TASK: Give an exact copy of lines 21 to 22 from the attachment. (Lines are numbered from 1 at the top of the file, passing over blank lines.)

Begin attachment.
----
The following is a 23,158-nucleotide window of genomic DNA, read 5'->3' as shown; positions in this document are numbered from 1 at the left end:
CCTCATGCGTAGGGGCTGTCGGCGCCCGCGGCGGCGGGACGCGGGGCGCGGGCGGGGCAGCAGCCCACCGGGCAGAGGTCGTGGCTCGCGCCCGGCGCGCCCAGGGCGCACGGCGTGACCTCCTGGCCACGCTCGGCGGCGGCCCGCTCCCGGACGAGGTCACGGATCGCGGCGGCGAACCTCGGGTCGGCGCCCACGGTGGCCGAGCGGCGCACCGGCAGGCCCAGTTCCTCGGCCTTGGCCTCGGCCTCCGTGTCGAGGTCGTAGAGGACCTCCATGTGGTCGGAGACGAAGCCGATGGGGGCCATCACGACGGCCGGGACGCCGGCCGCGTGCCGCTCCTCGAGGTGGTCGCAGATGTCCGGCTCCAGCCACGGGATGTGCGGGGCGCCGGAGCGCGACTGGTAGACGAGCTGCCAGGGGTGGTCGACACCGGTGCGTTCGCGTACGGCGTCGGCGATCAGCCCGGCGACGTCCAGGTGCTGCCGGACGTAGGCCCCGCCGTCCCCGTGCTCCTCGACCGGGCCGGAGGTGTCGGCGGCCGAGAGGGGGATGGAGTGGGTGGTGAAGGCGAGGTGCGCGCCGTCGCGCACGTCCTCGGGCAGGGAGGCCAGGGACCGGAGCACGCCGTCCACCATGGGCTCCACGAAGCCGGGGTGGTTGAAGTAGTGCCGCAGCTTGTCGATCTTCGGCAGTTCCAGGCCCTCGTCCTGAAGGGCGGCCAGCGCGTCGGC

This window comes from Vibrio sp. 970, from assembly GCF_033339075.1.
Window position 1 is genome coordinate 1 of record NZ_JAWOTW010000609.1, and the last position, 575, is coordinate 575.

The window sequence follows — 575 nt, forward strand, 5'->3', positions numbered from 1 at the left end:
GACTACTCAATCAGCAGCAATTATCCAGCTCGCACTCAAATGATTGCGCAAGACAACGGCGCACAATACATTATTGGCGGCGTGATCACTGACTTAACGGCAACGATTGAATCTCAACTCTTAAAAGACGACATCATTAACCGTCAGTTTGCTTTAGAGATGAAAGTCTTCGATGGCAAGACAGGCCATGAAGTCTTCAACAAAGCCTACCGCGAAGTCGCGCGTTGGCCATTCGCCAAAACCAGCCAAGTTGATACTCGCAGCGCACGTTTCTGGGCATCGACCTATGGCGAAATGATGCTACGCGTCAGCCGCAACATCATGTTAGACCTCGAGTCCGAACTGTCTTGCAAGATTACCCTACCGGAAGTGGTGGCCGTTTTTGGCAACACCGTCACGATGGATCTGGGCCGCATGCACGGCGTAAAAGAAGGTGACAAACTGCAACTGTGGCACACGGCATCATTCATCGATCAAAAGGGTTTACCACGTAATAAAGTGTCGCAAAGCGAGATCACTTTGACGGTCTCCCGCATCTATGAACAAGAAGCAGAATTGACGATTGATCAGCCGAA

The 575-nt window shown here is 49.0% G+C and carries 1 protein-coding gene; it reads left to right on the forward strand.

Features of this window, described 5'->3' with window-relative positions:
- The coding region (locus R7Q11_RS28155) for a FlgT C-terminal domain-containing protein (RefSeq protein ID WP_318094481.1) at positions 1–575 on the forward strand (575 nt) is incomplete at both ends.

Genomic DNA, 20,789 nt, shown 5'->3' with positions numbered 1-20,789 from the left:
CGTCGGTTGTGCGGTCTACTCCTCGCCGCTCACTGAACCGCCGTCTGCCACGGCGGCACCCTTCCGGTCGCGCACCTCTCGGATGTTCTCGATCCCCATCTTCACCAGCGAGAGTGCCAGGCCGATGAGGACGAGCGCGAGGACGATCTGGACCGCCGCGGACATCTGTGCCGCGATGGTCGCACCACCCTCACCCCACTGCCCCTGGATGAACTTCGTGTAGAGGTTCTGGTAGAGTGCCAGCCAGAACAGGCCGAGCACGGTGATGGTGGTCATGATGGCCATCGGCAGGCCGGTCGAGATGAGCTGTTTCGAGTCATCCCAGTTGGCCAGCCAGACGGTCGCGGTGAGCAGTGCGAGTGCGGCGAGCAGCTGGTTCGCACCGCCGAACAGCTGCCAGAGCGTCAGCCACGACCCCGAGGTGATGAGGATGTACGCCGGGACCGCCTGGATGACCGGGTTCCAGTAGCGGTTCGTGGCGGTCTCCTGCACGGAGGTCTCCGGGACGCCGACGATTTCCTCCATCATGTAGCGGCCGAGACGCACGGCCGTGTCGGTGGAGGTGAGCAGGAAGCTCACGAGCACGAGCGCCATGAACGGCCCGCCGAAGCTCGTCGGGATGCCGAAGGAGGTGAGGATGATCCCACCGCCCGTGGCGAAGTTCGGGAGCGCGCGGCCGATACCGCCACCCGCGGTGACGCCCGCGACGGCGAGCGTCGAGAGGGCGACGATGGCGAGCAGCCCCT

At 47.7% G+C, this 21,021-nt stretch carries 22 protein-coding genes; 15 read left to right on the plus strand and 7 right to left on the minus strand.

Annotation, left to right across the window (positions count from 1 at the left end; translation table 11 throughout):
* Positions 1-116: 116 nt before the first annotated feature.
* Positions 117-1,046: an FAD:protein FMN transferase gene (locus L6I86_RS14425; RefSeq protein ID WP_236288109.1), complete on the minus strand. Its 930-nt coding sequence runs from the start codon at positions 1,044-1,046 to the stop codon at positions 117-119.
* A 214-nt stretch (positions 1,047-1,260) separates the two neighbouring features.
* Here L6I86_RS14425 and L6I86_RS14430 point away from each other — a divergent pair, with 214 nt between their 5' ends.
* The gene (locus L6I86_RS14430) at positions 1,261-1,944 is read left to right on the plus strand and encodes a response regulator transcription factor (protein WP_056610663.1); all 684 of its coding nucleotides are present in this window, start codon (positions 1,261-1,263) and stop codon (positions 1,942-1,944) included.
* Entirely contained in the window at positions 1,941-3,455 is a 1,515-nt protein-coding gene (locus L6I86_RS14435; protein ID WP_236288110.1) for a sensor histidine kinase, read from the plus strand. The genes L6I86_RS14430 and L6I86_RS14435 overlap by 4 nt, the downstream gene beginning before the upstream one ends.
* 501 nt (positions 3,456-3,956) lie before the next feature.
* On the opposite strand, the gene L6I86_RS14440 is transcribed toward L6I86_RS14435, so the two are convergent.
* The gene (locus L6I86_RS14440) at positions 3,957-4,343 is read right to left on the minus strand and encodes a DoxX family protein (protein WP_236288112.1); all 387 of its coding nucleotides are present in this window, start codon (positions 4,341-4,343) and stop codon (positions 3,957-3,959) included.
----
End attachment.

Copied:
* On the opposite strand, the gene L6I86_RS14440 is transcribed toward L6I86_RS14435, so the two are convergent.
* The gene (locus L6I86_RS14440) at positions 3,957-4,343 is read right to left on the minus strand and encodes a DoxX family protein (protein WP_236288112.1); all 387 of its coding nucleotides are present in this window, start codon (positions 4,341-4,343) and stop codon (positions 3,957-3,959) included.